Vice President Joe Biden reacts to reporters’ questions about whether he is running for president while he waits for the arrival of President Park Geun-hye of South Korea at the Naval Observatory Oct. 15, 2015, in Washington, D.C.
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Vice President Joe Biden will not be running for president for 2016. 

In a much anticipated announcement made from the Rose Garden, accompanied by wife Jill Biden and President Barack Obama, Biden announced that the window for him to mount a successful campaign has closed and he will not be pursuing the Democratic nomination. 


"As my family and I have worked through the grieving process, I've said all along, as I've said time and again to others, that it may very well be that that process by the time we get through it closes the window on mounting a realistic campaign for president," Biden said in opening his announcement. "I've concluded it has closed."

Biden referenced the recent death of his son Beau Biden, who succumbed after a battle with brain cancer, and the grieving process his family has had to go through in the face of the loss.

Still, the vice president made it quite clear that although he was not running for the chance to be the next president, he would not be steering clear of the debate. "But while I will not be a candidate, I will not be silent," he declared. "I intend to speak out clearly and forcefully to influence as much as I can where we stand as a party and where we need to go as a nation."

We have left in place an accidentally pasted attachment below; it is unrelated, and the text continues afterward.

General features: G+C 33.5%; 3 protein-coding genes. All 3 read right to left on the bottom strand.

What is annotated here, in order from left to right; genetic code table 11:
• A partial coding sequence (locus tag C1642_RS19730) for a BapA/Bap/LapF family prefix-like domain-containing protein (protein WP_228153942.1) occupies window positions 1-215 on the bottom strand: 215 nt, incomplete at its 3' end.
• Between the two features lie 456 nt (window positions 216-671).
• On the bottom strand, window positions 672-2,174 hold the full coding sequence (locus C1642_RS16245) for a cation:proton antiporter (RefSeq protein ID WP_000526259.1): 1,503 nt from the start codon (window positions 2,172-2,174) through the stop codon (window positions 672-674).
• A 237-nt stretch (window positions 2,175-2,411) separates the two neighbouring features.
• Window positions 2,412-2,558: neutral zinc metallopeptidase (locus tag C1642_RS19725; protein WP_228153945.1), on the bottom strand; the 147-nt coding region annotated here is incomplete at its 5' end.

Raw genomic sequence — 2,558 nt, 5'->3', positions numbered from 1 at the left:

Despite his decision not to run, Biden still delivered an impassioned announcement with similarities to a campaign stump speech, in which he discussed the importance of the middle class, as well as the importance of politicians' ability to work together and beyond party lines. 


"I believe we have to end the divisive politics. It's mean-spirited. It's petty," Biden said. "I don't think it's naive to talk to Republicans. I don't think we should look at Republicans as our enemy. They're the opposition, not our enemies."

Biden openly praised the progress that President Obama has made with the country, saying that Democrats should defend and protect his record, as well as run on it. 


"I believe that President Obama has led this nation from crisis to recovery and we're now in the cusp of resurgence. I'm proud to have played a part in that. This party, our nation, will be making a tragic mistake if we walk away or attempt to undo the Obama legacy," Biden insisted. "The American people have worked too hard, we've come too far for that. Democrats should not only defend and protect this record. They should run on the record." 

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